Psoriasis is a complex inflammatory skin disease affecting ∼3% of the population worldwide. Although type I interferons (IFN-I) are thought to be involved in its pathogenesis, the details of this relationship remain elusive. Here we show that in a murine model of imiquimod-driven psoriatic skin inflammation, Foxp3+ regulatory T cells (T reg cells) control inflammation severity by restraining IFN-I. Depletion of T reg cells induces IFN-I and IFN-stimulated gene expression, and leads to accumulation of CD8+ T cells in lesional skin. Mononuclear phagocytes (MNPs) were the source of IFN-I, and their depletion reversed the effect of T reg cell depletion. Blockade of IFN-I signaling abolished CD8+ T cell infiltration and excess inflammation in the skin of T reg cell–depleted mice. Depletion of CD8+ T cells attenuated pathology, confirming their role as critical effector cells downstream of IFN-I. Our results describe an unexpected role for T reg cells in restraint of an MNP–IFN-I–driven CD8+ T cell response during psoriasiform skin inflammation. These findings highlight a pathway with potential relevance for the treatment of early-stage disease.
Psoriasis is a chronic inflammatory skin disease that affects 3% of the world’s population. It follows a relapsing–remitting pattern and carries a high disease burden (Nestle et al., 2009; Lowes et al., 2014). The most common form, known as plaque psoriasis, or psoriasis vulgaris, features widespread erythematous plaques with adherent scales that persist for weeks to months, and affected patients often require life-long treatment (Nestle et al., 2009; Lowes et al., 2014).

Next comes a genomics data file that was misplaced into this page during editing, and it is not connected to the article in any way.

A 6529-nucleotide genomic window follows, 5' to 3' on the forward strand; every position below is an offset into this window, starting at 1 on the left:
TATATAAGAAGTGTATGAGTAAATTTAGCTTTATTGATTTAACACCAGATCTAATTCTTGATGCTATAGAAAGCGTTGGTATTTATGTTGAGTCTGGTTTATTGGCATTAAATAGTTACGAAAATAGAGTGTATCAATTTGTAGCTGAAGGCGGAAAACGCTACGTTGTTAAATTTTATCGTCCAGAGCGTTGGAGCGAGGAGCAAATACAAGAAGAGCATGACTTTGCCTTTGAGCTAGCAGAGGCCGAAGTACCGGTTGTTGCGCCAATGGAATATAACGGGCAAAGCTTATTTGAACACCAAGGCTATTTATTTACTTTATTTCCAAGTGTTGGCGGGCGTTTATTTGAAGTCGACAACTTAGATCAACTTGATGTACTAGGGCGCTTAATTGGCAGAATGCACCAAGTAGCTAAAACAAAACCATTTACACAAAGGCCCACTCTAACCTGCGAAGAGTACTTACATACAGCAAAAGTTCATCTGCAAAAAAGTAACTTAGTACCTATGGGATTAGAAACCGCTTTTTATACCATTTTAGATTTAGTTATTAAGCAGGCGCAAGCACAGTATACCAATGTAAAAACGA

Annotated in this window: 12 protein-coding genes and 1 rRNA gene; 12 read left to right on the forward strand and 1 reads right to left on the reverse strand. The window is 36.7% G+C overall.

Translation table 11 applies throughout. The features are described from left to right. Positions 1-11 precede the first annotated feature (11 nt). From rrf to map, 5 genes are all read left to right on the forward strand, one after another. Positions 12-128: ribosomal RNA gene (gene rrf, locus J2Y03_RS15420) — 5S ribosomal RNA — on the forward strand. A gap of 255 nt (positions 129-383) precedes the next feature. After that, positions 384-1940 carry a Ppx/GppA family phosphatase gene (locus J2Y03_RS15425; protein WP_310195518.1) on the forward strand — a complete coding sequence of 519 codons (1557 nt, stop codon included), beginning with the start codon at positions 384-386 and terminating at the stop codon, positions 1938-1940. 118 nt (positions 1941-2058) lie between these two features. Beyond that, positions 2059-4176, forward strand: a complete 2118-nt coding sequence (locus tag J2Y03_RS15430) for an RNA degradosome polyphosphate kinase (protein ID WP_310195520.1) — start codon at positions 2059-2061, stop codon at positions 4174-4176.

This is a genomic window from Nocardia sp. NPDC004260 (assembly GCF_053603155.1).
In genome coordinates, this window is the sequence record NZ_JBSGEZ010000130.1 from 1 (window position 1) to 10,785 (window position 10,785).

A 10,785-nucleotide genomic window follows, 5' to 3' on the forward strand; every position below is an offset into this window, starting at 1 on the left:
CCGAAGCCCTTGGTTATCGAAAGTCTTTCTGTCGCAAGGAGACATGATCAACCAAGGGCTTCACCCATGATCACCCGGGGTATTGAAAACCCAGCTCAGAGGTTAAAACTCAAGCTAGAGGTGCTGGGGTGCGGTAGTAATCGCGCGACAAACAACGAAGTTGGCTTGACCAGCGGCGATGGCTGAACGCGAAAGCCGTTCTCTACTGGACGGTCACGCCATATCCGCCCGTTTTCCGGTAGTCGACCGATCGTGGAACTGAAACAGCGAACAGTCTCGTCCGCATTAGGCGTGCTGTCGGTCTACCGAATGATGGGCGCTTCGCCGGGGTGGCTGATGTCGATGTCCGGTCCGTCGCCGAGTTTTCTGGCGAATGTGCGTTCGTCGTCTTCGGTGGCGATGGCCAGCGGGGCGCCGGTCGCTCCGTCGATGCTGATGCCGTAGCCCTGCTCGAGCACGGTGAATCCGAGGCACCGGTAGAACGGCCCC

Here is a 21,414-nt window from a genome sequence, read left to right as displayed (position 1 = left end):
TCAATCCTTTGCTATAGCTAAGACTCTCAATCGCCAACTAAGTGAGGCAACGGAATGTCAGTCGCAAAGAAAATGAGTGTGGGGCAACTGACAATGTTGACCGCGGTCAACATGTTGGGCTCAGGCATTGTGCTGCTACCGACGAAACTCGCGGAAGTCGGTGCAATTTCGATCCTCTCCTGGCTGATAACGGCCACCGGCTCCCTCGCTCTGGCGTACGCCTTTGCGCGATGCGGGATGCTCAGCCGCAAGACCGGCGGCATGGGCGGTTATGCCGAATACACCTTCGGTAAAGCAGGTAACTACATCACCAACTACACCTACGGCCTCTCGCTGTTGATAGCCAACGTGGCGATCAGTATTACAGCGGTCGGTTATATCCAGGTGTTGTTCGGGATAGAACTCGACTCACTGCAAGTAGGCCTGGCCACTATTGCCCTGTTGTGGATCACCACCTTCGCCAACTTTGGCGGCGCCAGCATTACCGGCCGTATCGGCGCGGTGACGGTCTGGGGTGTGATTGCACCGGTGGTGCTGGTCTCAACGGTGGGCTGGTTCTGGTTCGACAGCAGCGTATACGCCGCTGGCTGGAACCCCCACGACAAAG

Psoriasis pathogenesis is complex and poorly understood, due in part to its chronicity, which makes the identification of pathways involved in disease initiation difficult. In particular, the immunopathology and regulation of events leading to acute plaque formation remain ill defined. Several studies have implicated type I interferon (IFN-I) in the early pathogenesis of psoriasis, but their precise role remains elusive (Kariniemi, 1977; Grine et al., 2015). In a xenograft murine model, blockade of IFN-I prevented plaque formation (Nestle et al., 2005). Notably, patients undergoing interferon therapy can develop or aggravate psoriasis (La Mantia and Capsoni, 2010; Afshar et al., 2013). Furthermore, variants in genes involved in viral sensing and IFN-I induction are associated with risk of psoriasis (Bijlmakers et al., 2011; Tsoi et al., 2012). A clinical trial of IFN-I blockade in patients with long-standing psoriasis failed to show an effect; however, the study did not examine early disease processes (Bissonnette et al., 2010).
IFN-I can promote CD8+ T cell responses, and CD8+ T cells are known to accumulate in the epidermis of psoriatic skin (Hammar et al., 1984; Cheuk et al., 2014). Depletion of CD8+ T cells in an IFN-I–dependent model of psoriasis inhibited inflammation and plaque formation, indicating a role for CD8+ T cells in that model (Di Meglio et al., 2016).
Foxp3+ regulatory T cells (T reg cells) comprise a large proportion of skin-resident CD4+ T cells in mice and humans (Wohlfert et al., 2011; Sanchez Rodriguez et al., 2014; Scharschmidt et al., 2015). Deficiencies in T reg cell function have been postulated to underpin psoriasis (Sugiyama et al., 2005). Indeed, in patients with immunodysregulation polyendocrinopathy enteropathy X-linked (IPEX) syndrome due to FOXP3 mutations, or in patients with IPEX-like diseases caused by mutations in related genes (Halabi-Tawil et al., 2009; Goudy et al., 2013), psoriasis-like skin inflammation and epidermal infiltration by CD8+ T cells are some of the earliest and most severe features (Halabi-Tawil et al., 2009; Goudy et al., 2013). Nevertheless, the role of T reg cells in psoriasis is incompletely understood (Belkaid and Tamoutounour, 2016; Ali and Rosenblum, 2017).